Keep the ready to drink kefir in the fridge until consumed. It will keep for at least a month or two easy in the fridge and if left for a long time, will take on a cheesy flavour as the lactic acids start to take over (not a bad thing).

4/ Take the freshly separated kefir grain in your colander/sieve and repeat steps 1 to 3. Done!


Main questions usually are:

What's the best kind of milk, how many grains to how much milk and how do I flavour it?

Most any milk will work from any ruminant mammal (cow, sheep, goat), and if you're buying the typical milk from the shop, full cream is better than skim/low fat milk as the kefir grains love the fats and will culture the milk a little faster and give a slightly better flavour. Naturally, organic milk is best and the ultimate is raw organic milk, tho it is hard to come by for most people.

Generally though, even low fat milk still works fine as they all contain the necessary lactose sugars that the culture feeds on.

Many people talk about putting grains in coconut milk, almond milk or even soy milk. While adding Milk Kefir grains to such milk alternatives will work initially, there are no animal based sugars (lactose) in these plant based liquids so the grains will quickly starve, weaken and even die if used continuously in such milks. So if wanting to ferment milk alternatives with Milk Kefir grains, only do one or two batches then place back in some cows milk for at least two more brews to give them a good proper feed to remain strong and vigorous.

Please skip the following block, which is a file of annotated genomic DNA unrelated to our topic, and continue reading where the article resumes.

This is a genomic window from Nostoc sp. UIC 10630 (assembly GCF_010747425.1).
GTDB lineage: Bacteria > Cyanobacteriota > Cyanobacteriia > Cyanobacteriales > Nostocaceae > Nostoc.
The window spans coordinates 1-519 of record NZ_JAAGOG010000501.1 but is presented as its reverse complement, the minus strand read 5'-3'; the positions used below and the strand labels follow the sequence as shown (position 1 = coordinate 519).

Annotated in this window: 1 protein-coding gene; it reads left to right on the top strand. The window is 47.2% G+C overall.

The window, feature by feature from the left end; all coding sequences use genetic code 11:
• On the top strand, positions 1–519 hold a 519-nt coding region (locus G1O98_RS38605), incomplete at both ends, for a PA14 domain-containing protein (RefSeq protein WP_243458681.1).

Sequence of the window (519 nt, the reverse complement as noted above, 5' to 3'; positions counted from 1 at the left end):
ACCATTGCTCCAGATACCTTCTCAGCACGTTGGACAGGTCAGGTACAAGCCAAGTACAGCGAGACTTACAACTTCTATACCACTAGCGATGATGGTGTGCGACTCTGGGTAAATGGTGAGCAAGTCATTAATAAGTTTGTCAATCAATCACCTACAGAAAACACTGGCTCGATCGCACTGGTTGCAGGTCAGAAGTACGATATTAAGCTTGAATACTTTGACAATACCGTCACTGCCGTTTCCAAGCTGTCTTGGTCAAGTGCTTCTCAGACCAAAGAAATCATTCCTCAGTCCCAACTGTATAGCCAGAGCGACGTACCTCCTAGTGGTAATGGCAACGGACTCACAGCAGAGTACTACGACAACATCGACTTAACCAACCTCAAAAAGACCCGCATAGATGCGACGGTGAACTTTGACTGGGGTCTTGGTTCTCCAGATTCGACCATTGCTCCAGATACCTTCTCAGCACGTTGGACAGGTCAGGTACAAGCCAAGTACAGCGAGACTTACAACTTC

The ratio of grains to milk is around 1 Tablespoon per cup of milk though it isn't critical. Generally, the more grains the faster the milk will culture, but don't go over board. 1 teaspoon of grains is probably a little too few for a cup while a 1/4 cup of grains to a cup of milk would be way too much. A 1/4 cup of kefir grains would be good for 1 litre of milk.

The temperature also plays a big part so it's up to the individual to work out the right amount of grains for the given amount (and type) of milk at the current room temperatures to have it cultured in around 24hrs. For larger volumes or at colder temperatures it may take 2 or even 3 days to culture sufficiently.

Not all kefir is the same; some kefir grains will ferment a glass of milk much quicker than others depending on their health and size so it's not an exact science.

Flavouring, if desired, is wide open to stirring in some honey, fruit jam or fresh fruit, using it in a fruit smoothie or simply sprinkling the top with a little ground cinnamon. The choices are all yours... there are no rules other than don't heat it at all - you'll kill all the good bacteria in it.

Kefir is not just for drinking either. You can add it to salads, chip dips at the BBQ or on top of your breakfast muesli...

Going on holiday or just making too much and need a break?

To slow down your Kefir production, simply place some made up kefir in the fridge where the fermentation slows down considerably, but not completely as it will still need pouring off and re-milking every 7-10 days to keep it healthy. if you're off overseas for a few months, place the strained grains in a zip lock bag with enough fresh milk to cover them and place in the freezer. Here they'll be good for 3 months or so, but will take a few brews to fully recover their vigor on your return.


For a totally comprehensive run down on all things about making Milk Kefir, visit here.

To buy some Milk Keir grains, click here.


Go Nuts with Milk kefir to improve your health (through better digestion) and liven up your kitchen experience.